Deo, the owner of Rwiza Village, offered me a free night so I could come and enjoy his place and write a review.
Apparently this new accommodation in Kibuye has been in the works for a couple of years and only opened its doors a few months ago. The place is made up of nine pointy cabins that are perched high on the hill with balconies looking down over the gardens and bay below. The bar and eating area also have great views and, overall, the setting is pretty magical.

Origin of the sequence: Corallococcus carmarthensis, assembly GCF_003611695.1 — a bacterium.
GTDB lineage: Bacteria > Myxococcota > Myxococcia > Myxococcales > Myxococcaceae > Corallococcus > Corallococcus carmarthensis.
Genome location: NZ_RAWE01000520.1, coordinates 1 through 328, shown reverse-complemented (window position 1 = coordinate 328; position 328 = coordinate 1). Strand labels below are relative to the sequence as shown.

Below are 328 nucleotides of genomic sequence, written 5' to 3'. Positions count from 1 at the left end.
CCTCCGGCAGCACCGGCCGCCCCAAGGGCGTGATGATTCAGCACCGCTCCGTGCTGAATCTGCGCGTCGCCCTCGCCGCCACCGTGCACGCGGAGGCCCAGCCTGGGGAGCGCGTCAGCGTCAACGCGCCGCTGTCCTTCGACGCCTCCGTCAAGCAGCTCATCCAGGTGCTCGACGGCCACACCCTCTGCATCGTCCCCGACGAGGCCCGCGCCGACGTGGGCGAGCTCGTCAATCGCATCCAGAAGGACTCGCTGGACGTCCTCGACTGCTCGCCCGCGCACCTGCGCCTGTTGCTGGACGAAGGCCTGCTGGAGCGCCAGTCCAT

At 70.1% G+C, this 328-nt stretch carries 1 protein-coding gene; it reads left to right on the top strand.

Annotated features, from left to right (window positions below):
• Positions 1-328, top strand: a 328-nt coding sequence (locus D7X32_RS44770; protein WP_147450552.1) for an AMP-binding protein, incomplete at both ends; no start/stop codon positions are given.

Rooms are small and simple with one double bed in each (there are no twin or family rooms so friends either have to get cozy or rent separate rooms), a small balcony, a desk, and an en suite bathroom. The half door on the bathroom will also bring friends a bit closer together (if the smallish bed hasn’t already accomplished this) and there were a few problems with hot water and water pressure, but otherwise the toilets are fine. You can here your neighbours in the adjacent huts loud and clear so this is probably more of a quiet, relaxed type place. I think the rooms are great. Sure they’re small but the views really make up for this. It’s better to hang out on the balcony anyway. The beds are really comfortable with proper mattresses, fluffy pillows, and a heavy duvet for any chilly nights.